Symmetry and balance are often inherent in the beautiful, as this stained glass window from the Strasbourg Cathedral demonstrates.

As someone who feels a great attraction to beauty, I came across this nice little post on divine beauty by a blogger named Bhetti:

As she says:

Words uttered by the Prophet Muhammad: “God is Beautiful and Loves Beauty.” To surround yourself in beauty, then, is to more easily be struck by an awe important for communing with divinity. To surround yourself in beauty is a religious practice.

This needs to be repeated: God is Beautiful and Loves Beauty.

And I wholeheartedly agree that to surround yourself in beauty is a religious practice. There is link between the beautiful and the divine.

I don’t think I have come across such a statement before. In the dark, pragmatic, utilitarian and reductivist world of North American, Calvanist and Catholic Irish dominated Christianity, such sentiments about beauty are few and far between.  There is a reason why so many of our Churches, especially those constructed in the past half century, are so hideous. Partly it is due to the poisonous influence of nihilistic modern thought, but part of it is also due to certain distrust of aesthetic pleasure that is inherent in a lot of Protestant and Catholic thought, especially those of the Northern European kind. I always love beauty and enjoy plunging into the beautiful whenever I can.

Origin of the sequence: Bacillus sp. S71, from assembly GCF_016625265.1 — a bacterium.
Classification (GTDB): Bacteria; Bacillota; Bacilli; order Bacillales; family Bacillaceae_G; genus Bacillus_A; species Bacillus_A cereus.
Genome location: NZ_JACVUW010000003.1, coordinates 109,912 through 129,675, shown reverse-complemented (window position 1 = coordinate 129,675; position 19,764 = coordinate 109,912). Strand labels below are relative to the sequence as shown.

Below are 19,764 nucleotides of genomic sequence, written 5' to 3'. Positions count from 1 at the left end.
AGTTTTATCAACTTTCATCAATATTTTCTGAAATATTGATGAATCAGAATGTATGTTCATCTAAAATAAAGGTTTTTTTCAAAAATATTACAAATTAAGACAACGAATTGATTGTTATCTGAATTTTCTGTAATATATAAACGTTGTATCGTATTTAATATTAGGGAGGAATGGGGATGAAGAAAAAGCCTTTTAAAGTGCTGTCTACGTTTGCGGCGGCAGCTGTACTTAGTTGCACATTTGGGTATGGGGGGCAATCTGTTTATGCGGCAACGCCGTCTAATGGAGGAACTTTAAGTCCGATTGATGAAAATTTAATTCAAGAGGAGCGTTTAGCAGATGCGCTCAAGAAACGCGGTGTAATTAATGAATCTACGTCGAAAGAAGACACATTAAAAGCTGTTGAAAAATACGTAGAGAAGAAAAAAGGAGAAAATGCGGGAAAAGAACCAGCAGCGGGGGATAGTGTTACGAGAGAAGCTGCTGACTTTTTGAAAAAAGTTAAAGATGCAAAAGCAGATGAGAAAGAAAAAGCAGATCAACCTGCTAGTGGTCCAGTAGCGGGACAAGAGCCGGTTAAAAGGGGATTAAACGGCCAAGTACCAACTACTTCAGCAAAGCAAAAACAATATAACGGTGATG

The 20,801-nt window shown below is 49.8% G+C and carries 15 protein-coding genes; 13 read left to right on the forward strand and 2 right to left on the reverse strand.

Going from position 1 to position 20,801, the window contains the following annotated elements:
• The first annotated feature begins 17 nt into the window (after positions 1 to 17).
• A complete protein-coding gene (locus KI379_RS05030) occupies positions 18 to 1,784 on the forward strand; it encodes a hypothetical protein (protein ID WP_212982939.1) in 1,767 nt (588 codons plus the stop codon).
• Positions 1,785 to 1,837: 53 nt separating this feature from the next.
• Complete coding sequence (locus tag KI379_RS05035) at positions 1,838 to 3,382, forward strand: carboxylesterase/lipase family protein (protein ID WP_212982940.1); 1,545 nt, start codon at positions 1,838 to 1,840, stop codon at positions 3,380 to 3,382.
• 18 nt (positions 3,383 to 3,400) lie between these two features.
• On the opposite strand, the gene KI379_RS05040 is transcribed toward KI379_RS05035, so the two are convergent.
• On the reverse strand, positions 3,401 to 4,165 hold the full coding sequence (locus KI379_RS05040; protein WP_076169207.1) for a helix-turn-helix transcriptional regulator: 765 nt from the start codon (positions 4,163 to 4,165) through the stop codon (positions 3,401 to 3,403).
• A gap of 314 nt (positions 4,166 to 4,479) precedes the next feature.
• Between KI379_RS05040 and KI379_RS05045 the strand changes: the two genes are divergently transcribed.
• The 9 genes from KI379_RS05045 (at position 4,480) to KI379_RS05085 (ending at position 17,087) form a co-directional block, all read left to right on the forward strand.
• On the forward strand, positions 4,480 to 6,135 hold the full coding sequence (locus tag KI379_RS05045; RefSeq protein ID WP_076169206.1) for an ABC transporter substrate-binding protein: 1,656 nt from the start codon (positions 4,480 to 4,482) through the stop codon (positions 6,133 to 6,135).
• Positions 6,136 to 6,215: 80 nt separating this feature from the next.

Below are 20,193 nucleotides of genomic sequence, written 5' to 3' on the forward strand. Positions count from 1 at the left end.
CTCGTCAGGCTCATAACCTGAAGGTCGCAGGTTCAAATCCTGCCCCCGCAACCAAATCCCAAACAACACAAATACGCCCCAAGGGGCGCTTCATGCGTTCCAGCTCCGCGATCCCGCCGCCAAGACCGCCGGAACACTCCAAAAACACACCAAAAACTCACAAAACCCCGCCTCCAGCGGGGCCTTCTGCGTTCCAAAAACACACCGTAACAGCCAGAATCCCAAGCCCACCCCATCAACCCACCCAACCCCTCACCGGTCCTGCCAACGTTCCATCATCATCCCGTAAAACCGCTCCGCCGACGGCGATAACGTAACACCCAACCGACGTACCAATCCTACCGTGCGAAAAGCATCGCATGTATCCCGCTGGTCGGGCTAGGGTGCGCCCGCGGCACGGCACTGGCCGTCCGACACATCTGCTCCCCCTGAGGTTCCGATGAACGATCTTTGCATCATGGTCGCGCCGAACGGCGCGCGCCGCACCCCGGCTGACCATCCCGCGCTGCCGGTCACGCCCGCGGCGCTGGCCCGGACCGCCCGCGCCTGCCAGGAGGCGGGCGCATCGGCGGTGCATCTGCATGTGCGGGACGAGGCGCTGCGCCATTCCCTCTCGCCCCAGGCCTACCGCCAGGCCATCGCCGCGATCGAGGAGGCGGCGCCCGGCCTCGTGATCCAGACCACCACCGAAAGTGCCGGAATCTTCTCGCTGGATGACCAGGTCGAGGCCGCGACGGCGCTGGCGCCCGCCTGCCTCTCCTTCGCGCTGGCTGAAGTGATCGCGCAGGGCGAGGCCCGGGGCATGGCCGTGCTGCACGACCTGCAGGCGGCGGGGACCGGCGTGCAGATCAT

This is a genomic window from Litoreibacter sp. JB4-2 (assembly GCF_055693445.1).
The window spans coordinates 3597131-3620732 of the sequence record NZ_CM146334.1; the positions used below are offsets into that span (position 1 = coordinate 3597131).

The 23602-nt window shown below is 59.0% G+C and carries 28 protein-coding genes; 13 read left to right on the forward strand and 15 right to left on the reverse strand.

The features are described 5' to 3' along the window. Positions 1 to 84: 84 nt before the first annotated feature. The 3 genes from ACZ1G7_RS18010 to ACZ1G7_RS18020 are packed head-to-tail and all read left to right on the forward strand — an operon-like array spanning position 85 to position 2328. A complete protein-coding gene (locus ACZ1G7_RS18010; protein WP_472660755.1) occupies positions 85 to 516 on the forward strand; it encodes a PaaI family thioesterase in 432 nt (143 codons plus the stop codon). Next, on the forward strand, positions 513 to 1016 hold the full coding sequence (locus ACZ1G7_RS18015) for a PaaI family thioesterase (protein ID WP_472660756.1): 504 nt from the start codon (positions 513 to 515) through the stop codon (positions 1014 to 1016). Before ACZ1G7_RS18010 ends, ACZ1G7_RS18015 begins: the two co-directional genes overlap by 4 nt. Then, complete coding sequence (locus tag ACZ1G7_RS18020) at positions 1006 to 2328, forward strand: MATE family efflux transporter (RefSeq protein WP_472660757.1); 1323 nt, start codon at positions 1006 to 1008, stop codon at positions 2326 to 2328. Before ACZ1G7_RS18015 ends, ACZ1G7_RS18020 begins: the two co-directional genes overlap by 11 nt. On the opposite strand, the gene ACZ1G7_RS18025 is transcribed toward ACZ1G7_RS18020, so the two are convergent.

Also, in our world of great religious tensions, it is nice to dwell upon such statements. There is nothing but truth and goodness expressed here.

I often rejoice in the pleasures of physical beauty and the sensual delights therein. Yet spiritual beauty is important too, perhaps, in the end, more important than physical beauty. Of course, when you combine both physical and spiritual beauty, you have the best of both worlds. On those few occasions I have discovered both, I have found great happiness.